I actually can’t believe that this is the first squash recipe that I’ve posted. I even had to review my previous posts to make sure that I wasn’t mistaken.
I’ve probably eaten at least four different types of squash in the past month: butternut squash (Oh She Glows), delicata squash (The Sprouted Kitchen), spaghetti squash (The Taste Space), and, perhaps my favorite, red kuri squash. Each squash has unique characteristics: butternut is rich and sweet but difficult to cut and peel; delicata has a bit less flavor but is easy to cut and doesn’t need to be peeled; spaghetti squash is a beast to cut (at least mine was) but can be served like pasta; and red kuri squash is rich, flavorful, and doesn’t need to be peeled. In fact, the outside is my favorite part.
I tried growing winter squash (acorn and butternut) in my garden this year, but I failed miserably. First, the plants didn’t have enough space to spread out, so I tried trellising them. Then, many of the leaves developed mildew and started dying off. The few fruit that the plant produced either fell off or developed blossom-end rot. One acorn squash seemed to ripen but, when I cut into it, had apparently been infested by bugs.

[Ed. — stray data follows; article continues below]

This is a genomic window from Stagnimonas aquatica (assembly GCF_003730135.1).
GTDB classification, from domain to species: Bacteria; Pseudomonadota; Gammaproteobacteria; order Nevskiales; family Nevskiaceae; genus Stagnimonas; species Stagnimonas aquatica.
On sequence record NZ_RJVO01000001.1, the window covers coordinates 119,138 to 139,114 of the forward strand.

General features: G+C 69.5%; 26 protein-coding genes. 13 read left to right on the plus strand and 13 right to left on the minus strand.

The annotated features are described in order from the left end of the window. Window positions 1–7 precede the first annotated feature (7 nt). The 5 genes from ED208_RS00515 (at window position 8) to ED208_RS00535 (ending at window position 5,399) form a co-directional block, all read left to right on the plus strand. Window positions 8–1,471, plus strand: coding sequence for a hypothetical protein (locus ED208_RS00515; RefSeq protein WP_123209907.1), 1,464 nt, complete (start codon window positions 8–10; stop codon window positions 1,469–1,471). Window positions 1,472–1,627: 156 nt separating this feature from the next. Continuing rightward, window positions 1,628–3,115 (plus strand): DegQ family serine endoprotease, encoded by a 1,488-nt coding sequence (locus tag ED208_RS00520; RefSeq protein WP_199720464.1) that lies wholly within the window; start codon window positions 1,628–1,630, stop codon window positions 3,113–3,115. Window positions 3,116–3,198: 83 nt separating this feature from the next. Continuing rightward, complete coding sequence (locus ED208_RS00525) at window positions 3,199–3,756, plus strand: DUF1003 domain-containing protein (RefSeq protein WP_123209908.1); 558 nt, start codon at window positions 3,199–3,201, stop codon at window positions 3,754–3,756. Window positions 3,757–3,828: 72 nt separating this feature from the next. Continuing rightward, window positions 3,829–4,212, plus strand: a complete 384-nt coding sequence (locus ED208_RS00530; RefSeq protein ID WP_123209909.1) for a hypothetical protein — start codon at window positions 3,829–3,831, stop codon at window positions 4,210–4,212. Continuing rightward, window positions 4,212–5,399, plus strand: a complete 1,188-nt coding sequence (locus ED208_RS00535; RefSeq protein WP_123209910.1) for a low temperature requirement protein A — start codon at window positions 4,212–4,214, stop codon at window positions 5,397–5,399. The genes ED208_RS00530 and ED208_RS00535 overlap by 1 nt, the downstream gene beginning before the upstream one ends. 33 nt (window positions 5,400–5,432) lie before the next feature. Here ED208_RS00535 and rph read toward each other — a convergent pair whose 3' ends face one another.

It was not a good season for my squash. But you live, learn, and try again. We’ll see if I can successfully grow any next year.
Luckily, the farmers market has been full of a variety of squash, so I am happy to get my fall squash fix from there.
This recipe developed mainly out of necessity. I had half of a red kuri squash sitting in my refrigerator, plus a bunch of broccoli leaves that I harvested from my plants a couple of weeks ago when I cleaned out my garden.
Roasting was obviously the way to go (I don’t cook squash any other way), and I love crispy roasted chickpeas, so I decided to add those, too. The lemon-dijon dressing is bright and strongly-flavored, which pairs well with the slightly sweet roasted vegetables.
This roasted squash and chickpea salad can be either a main dish or a side, served for dinner or lunch. I had it as dinner one night and then two days for lunch. All of my leftovers end up as lunch, as I definitely cannot afford lunch in downtown Chicago. (And I don’t want it anyway. At least, that’s what I tell myself when I walk past all of the food trucks).
And here’s an inside look at how I take my blog photos: on the floor of my living room, in front of the only large, bright window in my house. With the help of my cat, Charlie, of course. I’m usually able to get the food off of the floor before he decides to start licking it. Usually.